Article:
The Easiest Part of Stealing a Car

 
 
By Larry Seltzer  |  Posted 2008-04-09 Print this article Print
 
 
 
 
 
 
 


 

In fact, getting into the car is probably the easiest part of stealing it. If you have some privacy, you can just break the window. Some people insist that you can still unlock doors with a slim jim, although I'm suspicious of that.

A thief can still do something in a car even if they can't start it. My -84 Accord got broken into and robbed probably 10 times. One team member would break the fake vent window (known as a "quarter glass" to the auto glass shop, which soon knew me by name), and later another would come around to fish through the car and take what they wanted. This is how the cops told me it worked. They didn't even try to steal the car, and no modern cryptography would stop this crime wave.

Now if an RFID clicker with a cheesy 20-year-old cipher were the key to my house, I would quickly remove or supplement it, but I don't think my 2003 Odyssey is meaningfully less secure because of this development. I don't think anyone's going to go to the trouble of what's described in the article in order to do the easy part of the theft.

Security Center Editor Larry Seltzer has worked in and written about the computer industry since 1983.

For insights on security coverage around the Web, take a look at eWEEK.com Security Center Editor Larry Seltzer's blog Cheap Hack.




 
 
 
 
Larry Seltzer has been writing software for and English about computers ever since—,much to his own amazement—,he graduated from the University of Pennsylvania in 1983.

He was one of the authors of NPL and NPL-R, fourth-generation languages for microcomputers by the now-defunct DeskTop Software Corporation. (Larry is sad to find absolutely no hits on any of these +products on Google.) His work at Desktop Software included programming the UCSD p-System, a virtual machine-based operating system with portable binaries that pre-dated Java by more than 10 years.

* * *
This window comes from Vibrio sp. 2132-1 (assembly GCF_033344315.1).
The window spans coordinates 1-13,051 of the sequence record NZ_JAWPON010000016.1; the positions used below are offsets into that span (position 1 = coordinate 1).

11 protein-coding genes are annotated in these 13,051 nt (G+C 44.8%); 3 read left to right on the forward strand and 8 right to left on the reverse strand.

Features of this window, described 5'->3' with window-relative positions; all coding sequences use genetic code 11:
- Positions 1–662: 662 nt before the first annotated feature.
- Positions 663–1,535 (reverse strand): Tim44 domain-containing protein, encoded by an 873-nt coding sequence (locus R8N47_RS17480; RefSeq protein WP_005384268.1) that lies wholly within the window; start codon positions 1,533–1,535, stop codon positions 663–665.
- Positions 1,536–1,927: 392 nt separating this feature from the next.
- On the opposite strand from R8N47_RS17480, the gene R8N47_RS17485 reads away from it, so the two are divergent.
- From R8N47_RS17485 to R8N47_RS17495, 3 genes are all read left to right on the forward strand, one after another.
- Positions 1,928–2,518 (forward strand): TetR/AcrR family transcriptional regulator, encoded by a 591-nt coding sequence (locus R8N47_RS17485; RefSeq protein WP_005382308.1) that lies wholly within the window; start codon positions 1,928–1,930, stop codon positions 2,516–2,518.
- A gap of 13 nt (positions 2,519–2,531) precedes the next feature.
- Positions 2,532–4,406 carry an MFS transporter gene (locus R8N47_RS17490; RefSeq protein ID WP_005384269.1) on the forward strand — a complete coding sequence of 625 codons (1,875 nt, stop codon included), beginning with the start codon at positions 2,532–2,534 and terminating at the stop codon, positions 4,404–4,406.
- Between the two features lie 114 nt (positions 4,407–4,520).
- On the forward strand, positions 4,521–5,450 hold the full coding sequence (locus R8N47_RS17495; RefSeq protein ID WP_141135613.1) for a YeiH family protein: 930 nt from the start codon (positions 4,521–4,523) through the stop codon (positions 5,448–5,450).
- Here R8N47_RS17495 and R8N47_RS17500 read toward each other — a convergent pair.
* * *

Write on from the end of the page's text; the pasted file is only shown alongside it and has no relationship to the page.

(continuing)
For several years, he wrote corporate software for Mathematica Policy Research (they're still in business!) and Chase Econometrics (not so lucky) before being forcibly thrown into the consulting market. He bummed around the Philadelphia consulting and contract-programming scenes for a year or two before taking a job at NSTL (National Software Testing Labs) developing product tests and managing contract testing for the computer industry, governments and publication.

In 1991 Larry moved to Massachusetts to become Technical Director of PC Week Labs (now eWeek Labs). He moved within Ziff Davis to New York in 1994 to run testing at Windows Sources. In 1995, he became Technical Director for Internet product testing at PC Magazine and stayed there till 1998.

Since then, he has been writing for numerous other publications, including Fortune Small Business, Windows 2000 Magazine (now Windows and .NET Magazine), ZDNet and Sam Whitmore's Media Survey.
 
 
 
 
 
 
 

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